WISTAX: Wisconsin's fiscal health improving
CONTACT: David Callender or Dale Knapp
MADISON—A recovering economy, replenished unemployment fund, and recent decisions not to “raid” segregated funds have all contributed to Wisconsin’s improving fiscal health since 2010, according to a new report from the Wisconsin Policy Forum (WPF). Despite these recent gains, however, the state remains near or below average when compared to other states.
In “A State Fiscal Checkup,” WPF researchers use information from the recently-released 2017 Comprehensive Annual Financial Report (CAFR) to examine the state’s overall fiscal condition. The CAFR is the state’s equivalent to a public company’s annual report; it details state finances using generally accepted accounting principles. The WPF analysis examines fiscal health from three perspectives: short-term, the fiscal year, and long-term.
Since 2009, liquid assets such as cash and investments more than doubled from $3.3 billion to $8.0 billion in 2017. About 29% of the gain was due to replenishing the state’s unemployment insurance fund, while another 29% was the result of rising balances within the U.W. System.
With liquid assets rising significantly and short-term liabilities nearly unchanged, three indicators of short-term fiscal health reached their highest levels since at least 2002.
The primary measure of fiscal year health compares total revenues and expenditures. CAFR figures show that during 2002-10, revenues exceeded expenditures in just four of nine years. Since 2010, the state has run a surplus in every year. In 2017, total revenues were 4% greater than expenditures.
Long-term fiscal health is driven largely by debt. The WPF report shows total state debt increasing 36.3% during 2004-13, from $10.1 billion to $13.7 billion. Since 2013, long-term debt has stabilized; it totaled $13.6 billion in 2017.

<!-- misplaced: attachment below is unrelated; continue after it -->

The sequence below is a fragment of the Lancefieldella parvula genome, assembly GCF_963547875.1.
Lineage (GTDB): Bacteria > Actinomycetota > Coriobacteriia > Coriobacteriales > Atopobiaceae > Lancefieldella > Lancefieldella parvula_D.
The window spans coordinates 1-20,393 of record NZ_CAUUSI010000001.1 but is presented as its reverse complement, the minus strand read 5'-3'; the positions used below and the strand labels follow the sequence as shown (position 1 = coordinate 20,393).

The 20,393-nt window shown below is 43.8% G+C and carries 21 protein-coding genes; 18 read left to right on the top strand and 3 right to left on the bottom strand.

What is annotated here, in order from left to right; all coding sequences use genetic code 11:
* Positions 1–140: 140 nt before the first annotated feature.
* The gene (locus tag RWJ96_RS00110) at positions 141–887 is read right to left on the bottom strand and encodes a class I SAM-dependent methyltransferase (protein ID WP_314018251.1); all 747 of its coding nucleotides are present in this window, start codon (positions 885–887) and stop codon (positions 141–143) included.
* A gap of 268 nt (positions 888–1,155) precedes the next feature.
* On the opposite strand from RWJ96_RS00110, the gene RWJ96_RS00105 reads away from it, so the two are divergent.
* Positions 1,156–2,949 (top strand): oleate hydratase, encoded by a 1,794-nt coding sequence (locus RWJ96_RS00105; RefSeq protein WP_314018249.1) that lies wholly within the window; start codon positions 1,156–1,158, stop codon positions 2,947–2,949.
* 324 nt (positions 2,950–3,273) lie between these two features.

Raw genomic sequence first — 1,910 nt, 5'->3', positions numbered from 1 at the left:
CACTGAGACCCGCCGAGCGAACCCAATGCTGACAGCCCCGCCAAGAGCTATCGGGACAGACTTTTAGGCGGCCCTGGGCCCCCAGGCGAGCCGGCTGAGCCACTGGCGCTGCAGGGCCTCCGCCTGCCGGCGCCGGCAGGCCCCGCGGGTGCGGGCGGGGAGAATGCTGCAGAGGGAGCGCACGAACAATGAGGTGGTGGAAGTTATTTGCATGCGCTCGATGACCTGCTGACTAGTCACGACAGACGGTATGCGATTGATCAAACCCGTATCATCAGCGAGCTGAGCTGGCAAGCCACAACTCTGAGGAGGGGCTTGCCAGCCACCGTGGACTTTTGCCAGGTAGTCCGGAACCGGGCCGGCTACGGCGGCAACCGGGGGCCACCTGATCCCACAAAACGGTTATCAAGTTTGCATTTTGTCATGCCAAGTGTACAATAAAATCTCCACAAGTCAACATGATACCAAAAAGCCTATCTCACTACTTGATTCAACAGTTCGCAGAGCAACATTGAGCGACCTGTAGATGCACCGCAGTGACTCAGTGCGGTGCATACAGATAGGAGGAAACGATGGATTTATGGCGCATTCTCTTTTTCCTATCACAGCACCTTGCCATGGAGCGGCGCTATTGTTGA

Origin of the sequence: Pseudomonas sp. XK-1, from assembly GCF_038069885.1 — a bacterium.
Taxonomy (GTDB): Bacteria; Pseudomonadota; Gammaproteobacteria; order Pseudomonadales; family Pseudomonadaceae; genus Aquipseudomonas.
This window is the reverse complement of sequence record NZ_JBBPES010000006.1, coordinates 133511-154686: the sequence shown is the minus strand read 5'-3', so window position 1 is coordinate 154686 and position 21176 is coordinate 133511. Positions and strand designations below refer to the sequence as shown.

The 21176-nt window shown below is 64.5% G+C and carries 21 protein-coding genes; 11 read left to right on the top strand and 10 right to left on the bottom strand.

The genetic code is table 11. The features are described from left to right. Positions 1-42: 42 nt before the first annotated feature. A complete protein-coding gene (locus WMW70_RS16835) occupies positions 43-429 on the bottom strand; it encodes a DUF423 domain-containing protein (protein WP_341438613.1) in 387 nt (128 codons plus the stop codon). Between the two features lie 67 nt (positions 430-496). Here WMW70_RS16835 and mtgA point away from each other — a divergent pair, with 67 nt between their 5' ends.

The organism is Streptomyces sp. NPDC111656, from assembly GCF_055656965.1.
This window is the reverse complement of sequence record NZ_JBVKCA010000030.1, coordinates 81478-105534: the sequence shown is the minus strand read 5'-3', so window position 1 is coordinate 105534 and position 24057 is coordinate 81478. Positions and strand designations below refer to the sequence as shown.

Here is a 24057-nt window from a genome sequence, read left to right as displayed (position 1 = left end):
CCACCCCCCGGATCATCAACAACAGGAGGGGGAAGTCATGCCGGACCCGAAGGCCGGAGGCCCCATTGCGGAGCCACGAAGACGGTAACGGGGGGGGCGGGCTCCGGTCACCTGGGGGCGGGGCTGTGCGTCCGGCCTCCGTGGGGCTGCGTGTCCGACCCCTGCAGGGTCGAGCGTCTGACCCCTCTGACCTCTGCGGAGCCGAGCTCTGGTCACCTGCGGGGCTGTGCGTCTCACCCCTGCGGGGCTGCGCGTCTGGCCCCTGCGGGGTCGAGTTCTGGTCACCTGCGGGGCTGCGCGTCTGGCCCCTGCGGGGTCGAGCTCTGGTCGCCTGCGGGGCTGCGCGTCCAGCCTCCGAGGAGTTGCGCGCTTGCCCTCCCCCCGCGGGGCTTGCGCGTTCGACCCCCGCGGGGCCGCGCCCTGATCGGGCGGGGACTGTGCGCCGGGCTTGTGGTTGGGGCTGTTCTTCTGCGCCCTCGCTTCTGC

With total debt little changed in 2017 and assets rising, three measures of long-term fiscal health improved. Total long-term liabilities per capita declined from $2,802 in 2016 to $2,739 in 2017. Liabilities as a share of total state assets are also declining, from 41.2% in 2011 to 34.5% in 2017.
While state fiscal health is improving in all three time frames, WPF researchers note that most states are in better shape than Wisconsin. In 2015 (the last year for which data for all states are available), Wisconsin ranked between 35th and 39th on three measures of short-term health. On two measures of fiscal year health, the state ranked 22nd and 27th. On long-term measures, Wisconsin was in the middle of states, ranking from 24th to 26th on three measures.
The WPF report, “A State Fiscal Checkup: Prognosis is Better But Challenges Remain” can be downloaded for free by visiting www.wistax.org. Free print copies are also available by emailing email@example.com or calling 608.241.9789.